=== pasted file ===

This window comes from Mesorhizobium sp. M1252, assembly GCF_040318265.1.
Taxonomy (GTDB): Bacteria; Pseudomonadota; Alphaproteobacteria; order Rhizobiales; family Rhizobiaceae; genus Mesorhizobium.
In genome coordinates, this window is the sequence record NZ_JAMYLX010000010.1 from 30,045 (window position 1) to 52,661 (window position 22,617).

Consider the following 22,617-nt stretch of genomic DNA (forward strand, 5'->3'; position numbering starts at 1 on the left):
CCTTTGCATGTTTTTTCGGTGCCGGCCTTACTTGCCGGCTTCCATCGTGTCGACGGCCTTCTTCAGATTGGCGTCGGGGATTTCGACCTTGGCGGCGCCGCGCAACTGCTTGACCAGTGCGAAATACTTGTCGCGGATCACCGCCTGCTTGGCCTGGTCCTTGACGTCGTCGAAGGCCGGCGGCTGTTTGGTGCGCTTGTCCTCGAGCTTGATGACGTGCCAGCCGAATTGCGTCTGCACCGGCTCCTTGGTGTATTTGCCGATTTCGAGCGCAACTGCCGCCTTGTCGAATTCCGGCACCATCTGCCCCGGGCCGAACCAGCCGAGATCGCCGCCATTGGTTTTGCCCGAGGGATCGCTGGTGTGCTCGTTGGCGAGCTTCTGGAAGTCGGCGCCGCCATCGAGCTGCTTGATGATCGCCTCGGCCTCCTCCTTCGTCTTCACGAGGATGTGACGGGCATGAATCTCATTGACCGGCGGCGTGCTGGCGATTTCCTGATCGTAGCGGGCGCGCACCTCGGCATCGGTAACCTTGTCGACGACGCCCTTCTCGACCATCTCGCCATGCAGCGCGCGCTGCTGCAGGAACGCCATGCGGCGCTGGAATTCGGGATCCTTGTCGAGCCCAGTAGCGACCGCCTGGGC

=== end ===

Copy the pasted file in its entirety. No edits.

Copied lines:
This window comes from Mesorhizobium sp. M1252, assembly GCF_040318265.1.
Taxonomy (GTDB): Bacteria; Pseudomonadota; Alphaproteobacteria; order Rhizobiales; family Rhizobiaceae; genus Mesorhizobium.
In genome coordinates, this window is the sequence record NZ_JAMYLX010000010.1 from 30,045 (window position 1) to 52,661 (window position 22,617).

Consider the following 22,617-nt stretch of genomic DNA (forward strand, 5'->3'; position numbering starts at 1 on the left):
CCTTTGCATGTTTTTTCGGTGCCGGCCTTACTTGCCGGCTTCCATCGTGTCGACGGCCTTCTTCAGATTGGCGTCGGGGATTTCGACCTTGGCGGCGCCGCGCAACTGCTTGACCAGTGCGAAATACTTGTCGCGGATCACCGCCTGCTTGGCCTGGTCCTTGACGTCGTCGAAGGCCGGCGGCTGTTTGGTGCGCTTGTCCTCGAGCTTGATGACGTGCCAGCCGAATTGCGTCTGCACCGGCTCCTTGGTGTATTTGCCGATTTCGAGCGCAACTGCCGCCTTGTCGAATTCCGGCACCATCTGCCCCGGGCCGAACCAGCCGAGATCGCCGCCATTGGTTTTGCCCGAGGGATCGCTGGTGTGCTCGTTGGCGAGCTTCTGGAAGTCGGCGCCGCCATCGAGCTGCTTGATGATCGCCTCGGCCTCCTCCTTCGTCTTCACGAGGATGTGACGGGCATGAATCTCATTGACCGGCGGCGTGCTGGCGATTTCCTGATCGTAGCGGGCGCGCACCTCGGCATCGGTAACCTTGTCGACGACGCCCTTCTCGACCATCTCGCCATGCAGCGCGCGCTGCTGCAGGAACGCCATGCGGCGCTGGAATTCGGGATCCTTGTCGAGCCCAGTAGCGACCGCCTGGGC